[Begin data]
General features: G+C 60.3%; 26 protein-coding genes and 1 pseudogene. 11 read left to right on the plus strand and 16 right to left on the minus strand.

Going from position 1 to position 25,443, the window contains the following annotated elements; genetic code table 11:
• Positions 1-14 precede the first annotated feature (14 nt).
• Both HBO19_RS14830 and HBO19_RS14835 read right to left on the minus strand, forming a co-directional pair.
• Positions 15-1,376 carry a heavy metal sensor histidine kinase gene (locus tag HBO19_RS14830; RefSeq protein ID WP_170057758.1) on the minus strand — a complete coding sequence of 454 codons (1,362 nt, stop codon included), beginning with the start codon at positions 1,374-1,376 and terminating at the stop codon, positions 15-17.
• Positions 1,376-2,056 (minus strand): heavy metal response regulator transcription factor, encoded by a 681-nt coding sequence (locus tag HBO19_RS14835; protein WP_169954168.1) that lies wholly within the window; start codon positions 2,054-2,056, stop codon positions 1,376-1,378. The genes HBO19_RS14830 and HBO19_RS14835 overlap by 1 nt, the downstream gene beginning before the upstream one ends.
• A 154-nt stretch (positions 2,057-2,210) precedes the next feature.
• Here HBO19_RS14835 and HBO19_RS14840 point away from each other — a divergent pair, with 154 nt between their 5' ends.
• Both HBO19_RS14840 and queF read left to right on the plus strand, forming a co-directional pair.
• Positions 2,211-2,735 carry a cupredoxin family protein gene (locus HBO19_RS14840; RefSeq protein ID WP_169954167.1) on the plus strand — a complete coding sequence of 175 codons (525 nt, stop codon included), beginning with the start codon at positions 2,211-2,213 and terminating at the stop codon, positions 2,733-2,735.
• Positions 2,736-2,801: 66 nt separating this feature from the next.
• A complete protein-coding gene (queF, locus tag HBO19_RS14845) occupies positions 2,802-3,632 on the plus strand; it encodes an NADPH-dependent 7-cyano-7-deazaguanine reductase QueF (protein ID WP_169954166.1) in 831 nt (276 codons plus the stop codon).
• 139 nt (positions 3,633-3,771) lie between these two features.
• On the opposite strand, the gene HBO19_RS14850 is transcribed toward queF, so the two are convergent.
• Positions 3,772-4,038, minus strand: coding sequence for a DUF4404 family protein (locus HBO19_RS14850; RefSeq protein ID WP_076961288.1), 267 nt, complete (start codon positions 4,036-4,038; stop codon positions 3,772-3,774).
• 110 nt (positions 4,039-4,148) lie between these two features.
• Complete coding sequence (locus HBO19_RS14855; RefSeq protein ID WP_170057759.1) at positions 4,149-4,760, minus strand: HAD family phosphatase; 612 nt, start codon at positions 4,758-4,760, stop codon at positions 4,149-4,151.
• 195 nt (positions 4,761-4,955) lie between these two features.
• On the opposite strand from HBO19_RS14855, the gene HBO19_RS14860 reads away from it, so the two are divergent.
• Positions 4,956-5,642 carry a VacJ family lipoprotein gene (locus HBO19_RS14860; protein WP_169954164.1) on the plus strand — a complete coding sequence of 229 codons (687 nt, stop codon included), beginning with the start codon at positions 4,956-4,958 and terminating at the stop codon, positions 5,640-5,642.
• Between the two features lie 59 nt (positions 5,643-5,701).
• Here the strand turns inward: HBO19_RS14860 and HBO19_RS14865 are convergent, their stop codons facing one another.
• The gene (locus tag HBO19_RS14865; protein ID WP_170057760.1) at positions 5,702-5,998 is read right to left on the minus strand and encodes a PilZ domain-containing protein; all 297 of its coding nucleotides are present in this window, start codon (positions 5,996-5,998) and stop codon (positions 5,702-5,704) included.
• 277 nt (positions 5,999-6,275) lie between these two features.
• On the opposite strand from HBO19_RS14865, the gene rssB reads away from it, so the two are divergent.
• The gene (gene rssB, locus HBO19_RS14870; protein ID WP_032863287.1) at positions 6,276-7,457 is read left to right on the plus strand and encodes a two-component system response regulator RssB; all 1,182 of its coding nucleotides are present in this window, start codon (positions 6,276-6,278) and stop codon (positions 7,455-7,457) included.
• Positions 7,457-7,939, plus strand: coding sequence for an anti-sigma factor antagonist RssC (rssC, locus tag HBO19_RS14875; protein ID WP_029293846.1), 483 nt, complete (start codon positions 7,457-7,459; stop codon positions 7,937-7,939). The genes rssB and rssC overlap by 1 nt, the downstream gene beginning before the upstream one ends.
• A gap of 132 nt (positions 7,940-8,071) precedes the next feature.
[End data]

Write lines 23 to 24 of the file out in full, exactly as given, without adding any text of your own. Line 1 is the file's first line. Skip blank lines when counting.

• The gene (locus tag HBO19_RS14865; protein ID WP_170057760.1) at positions 5,702-5,998 is read right to left on the minus strand and encodes a PilZ domain-containing protein; all 297 of its coding nucleotides are present in this window, start codon (positions 5,996-5,998) and stop codon (positions 5,702-5,704) included.
• 277 nt (positions 5,999-6,275) lie between these two features.